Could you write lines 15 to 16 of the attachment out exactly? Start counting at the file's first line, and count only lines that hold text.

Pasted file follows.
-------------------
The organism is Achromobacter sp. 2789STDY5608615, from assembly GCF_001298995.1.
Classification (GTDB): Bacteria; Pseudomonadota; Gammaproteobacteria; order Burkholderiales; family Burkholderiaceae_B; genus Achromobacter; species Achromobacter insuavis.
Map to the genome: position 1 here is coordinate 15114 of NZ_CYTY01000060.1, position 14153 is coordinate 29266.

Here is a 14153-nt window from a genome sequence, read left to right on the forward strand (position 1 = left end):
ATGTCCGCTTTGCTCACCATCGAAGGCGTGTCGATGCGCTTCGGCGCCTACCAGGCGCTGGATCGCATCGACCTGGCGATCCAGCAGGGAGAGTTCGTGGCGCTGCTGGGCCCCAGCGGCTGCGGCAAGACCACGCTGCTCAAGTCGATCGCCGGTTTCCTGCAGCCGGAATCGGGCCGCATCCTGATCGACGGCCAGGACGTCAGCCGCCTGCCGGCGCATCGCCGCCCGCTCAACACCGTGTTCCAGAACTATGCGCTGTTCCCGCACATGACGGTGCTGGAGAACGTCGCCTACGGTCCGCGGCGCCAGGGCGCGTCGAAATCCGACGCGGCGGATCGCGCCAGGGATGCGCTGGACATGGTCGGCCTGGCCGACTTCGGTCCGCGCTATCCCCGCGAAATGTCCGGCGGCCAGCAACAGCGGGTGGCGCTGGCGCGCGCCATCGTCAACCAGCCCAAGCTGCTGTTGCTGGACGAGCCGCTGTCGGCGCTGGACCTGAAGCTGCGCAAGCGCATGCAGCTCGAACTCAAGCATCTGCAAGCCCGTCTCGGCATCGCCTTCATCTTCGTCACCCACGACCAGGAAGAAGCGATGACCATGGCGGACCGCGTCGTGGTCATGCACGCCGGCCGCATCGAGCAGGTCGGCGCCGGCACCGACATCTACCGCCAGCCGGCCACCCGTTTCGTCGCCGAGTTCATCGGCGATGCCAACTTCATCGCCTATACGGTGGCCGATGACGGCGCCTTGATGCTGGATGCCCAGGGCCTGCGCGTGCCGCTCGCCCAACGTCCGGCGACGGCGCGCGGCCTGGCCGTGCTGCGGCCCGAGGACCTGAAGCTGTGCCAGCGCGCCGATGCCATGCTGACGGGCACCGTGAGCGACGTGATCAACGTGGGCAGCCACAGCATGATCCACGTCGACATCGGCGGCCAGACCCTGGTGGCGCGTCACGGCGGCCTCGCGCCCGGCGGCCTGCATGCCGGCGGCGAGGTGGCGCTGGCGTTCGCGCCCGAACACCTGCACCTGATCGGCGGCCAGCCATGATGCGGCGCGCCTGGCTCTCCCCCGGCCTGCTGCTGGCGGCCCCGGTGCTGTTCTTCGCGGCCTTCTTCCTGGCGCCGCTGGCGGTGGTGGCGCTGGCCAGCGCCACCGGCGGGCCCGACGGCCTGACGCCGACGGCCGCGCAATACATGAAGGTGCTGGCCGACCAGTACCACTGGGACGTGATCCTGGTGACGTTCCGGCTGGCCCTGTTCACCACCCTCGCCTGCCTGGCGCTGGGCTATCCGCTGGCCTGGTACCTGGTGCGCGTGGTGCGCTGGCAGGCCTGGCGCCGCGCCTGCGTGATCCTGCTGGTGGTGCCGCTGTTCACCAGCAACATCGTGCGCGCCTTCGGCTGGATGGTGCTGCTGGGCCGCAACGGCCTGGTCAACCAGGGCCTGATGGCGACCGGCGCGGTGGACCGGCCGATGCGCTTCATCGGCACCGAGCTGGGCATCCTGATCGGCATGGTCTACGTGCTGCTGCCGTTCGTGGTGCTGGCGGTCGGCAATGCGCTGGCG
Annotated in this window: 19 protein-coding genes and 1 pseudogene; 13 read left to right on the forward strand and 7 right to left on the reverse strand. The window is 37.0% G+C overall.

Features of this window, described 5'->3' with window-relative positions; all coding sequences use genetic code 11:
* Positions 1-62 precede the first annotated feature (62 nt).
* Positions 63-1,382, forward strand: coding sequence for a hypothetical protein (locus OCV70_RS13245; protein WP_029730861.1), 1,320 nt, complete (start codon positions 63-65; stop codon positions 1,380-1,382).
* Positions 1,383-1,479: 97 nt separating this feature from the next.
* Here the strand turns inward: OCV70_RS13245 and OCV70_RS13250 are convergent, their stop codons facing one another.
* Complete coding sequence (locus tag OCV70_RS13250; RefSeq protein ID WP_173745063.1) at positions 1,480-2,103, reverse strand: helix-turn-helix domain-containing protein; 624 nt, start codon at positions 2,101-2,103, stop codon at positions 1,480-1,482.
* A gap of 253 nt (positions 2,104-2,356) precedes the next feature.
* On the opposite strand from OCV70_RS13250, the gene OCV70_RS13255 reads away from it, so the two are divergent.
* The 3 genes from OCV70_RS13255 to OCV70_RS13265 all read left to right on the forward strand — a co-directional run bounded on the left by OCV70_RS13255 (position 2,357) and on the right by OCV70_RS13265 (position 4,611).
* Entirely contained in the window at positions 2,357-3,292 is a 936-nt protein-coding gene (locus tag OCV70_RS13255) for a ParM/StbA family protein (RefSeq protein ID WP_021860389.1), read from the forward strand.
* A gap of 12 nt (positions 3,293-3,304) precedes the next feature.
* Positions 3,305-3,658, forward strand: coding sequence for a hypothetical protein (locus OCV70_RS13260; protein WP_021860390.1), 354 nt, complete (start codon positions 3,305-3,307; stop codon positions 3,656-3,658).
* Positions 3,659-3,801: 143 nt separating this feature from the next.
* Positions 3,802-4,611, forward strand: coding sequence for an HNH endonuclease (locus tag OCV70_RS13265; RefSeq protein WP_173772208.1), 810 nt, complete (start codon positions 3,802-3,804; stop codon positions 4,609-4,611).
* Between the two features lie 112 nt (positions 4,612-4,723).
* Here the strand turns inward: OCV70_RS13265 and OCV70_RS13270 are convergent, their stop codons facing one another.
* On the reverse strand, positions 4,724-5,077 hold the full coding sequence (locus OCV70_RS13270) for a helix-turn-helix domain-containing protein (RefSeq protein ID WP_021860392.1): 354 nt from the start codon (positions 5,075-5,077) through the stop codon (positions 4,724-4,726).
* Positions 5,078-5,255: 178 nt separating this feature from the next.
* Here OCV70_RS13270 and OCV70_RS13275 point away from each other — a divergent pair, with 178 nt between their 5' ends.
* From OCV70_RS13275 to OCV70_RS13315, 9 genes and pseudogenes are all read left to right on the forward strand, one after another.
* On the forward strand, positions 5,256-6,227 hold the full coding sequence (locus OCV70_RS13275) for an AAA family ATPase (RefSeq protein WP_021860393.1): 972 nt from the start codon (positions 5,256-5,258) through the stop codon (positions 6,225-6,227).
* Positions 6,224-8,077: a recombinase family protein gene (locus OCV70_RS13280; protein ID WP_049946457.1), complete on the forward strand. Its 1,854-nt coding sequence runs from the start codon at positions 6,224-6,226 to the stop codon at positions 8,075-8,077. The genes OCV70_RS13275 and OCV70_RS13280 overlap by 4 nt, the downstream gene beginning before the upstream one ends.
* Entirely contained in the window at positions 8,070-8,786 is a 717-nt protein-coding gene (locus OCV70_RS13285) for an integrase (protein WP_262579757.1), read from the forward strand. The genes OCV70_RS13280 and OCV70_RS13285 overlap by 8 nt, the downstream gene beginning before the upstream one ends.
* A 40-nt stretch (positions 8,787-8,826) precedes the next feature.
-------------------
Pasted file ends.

* The 3 genes from OCV70_RS13255 to OCV70_RS13265 all read left to right on the forward strand — a co-directional run bounded on the left by OCV70_RS13255 (position 2,357) and on the right by OCV70_RS13265 (position 4,611).
* Entirely contained in the window at positions 2,357-3,292 is a 936-nt protein-coding gene (locus tag OCV70_RS13255) for a ParM/StbA family protein (RefSeq protein ID WP_021860389.1), read from the forward strand.